As part of efforts aimed at building a strong financial foundation for children, and in fulfillment of one of its Corporate Social Responsibility Pillars; Keystone Bank recently reached out to primary & secondary schools across the nation to teach the importance of managing finances from a young age.
The Bank joined the Central Bank of Nigeria and Junior Achievers Nigeria (JAN) to sensitize over 80,000 pupils across the country on financial literacy as part of the activities marking the 2017 Global Money Week, with this year’s theme, being, “Learn,Earn and Save”.
Over 3000 primary and secondary schools students across 29 schools nationwide were taught the disciplines and culture of saving and spending wisely, a statement from the lender explained.
Ben Udehi, the Divisional Head, South East, who represented the Managing Director/CEO of Keystone Bank Nigeria, at the Government Model Secondary School, Asaba, Delta State, said, “beyond learning math, science and other subjects, It’s important for kids to build clever savings habits from an early age in order to cultivate key management skills for later in life”.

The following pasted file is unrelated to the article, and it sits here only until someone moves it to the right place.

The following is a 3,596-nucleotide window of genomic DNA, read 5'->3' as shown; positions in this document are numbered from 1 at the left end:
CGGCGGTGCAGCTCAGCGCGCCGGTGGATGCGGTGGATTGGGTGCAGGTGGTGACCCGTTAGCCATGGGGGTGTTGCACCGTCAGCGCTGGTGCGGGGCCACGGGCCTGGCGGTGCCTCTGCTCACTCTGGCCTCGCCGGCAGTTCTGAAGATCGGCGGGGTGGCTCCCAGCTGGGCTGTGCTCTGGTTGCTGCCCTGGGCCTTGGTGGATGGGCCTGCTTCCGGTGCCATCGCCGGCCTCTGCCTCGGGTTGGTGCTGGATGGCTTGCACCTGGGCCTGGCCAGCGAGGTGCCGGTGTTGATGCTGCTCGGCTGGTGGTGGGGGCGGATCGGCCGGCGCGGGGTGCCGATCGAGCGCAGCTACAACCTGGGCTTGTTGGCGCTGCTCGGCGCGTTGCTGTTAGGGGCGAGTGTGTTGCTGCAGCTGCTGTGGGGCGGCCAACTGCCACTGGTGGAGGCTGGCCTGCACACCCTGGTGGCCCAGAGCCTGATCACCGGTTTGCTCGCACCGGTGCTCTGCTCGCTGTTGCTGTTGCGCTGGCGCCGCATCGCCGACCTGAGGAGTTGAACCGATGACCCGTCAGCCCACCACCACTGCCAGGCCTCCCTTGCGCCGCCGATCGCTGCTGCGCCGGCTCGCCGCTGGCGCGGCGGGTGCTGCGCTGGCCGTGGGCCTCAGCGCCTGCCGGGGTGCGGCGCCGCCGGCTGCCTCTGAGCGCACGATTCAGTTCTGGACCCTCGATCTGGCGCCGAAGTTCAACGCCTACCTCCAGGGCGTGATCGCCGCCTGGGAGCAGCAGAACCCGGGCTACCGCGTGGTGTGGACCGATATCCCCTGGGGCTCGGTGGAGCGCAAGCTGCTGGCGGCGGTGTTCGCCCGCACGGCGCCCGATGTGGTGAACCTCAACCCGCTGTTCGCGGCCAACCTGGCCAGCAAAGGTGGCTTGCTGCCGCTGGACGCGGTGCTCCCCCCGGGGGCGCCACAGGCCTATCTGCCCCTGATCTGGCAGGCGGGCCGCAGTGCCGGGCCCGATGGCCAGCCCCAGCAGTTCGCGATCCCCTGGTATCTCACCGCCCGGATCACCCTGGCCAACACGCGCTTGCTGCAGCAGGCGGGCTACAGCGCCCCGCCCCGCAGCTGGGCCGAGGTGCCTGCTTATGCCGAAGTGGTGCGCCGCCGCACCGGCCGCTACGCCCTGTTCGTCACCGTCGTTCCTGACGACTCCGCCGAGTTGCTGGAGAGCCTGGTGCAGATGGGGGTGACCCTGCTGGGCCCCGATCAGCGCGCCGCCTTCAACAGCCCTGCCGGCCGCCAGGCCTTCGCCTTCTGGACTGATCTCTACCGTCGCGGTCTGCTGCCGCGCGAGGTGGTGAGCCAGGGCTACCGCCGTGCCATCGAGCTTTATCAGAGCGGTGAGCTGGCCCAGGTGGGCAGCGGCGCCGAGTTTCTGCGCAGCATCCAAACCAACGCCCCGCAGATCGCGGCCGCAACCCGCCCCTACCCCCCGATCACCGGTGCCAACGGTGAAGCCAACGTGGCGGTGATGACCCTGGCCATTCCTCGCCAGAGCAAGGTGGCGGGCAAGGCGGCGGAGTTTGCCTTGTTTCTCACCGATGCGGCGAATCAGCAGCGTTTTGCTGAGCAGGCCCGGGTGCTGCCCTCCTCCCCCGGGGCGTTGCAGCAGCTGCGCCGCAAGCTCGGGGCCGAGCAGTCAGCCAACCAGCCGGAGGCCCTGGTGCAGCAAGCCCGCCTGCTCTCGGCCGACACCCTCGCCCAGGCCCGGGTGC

He added that, “At Keystone Bank, we understand that educating kids about financial responsibilities is key to creating a generation of capable adults who can make wise decisions and this is essential as children are the leaders of tomorrow who will be making decisions that drive not only their lives but also the economy”
Keystone Bank taught in thirty different schools – both public and private schools – including Bauchi, Delta, Ekiti, Enugu, Kebbi and Enugu States that cuts across the 6 geo-political zones in Nigeria.
The students were also given the opportunity to discuss their future careers and mentors.
Keystone Bank strives to provide and promote the importance of financial rights, financial education and financial inclusion to all children and youth. Today, less than 1% of all children in the world have access to financial education and financial inclusion, and one billion children live in poverty.
Financial illiteracy could lead to many young people strained with large amounts of debt, which could result in damaging consequences on their progress and welfare. With access to financial education children and youth can learn to save and spend money responsibly.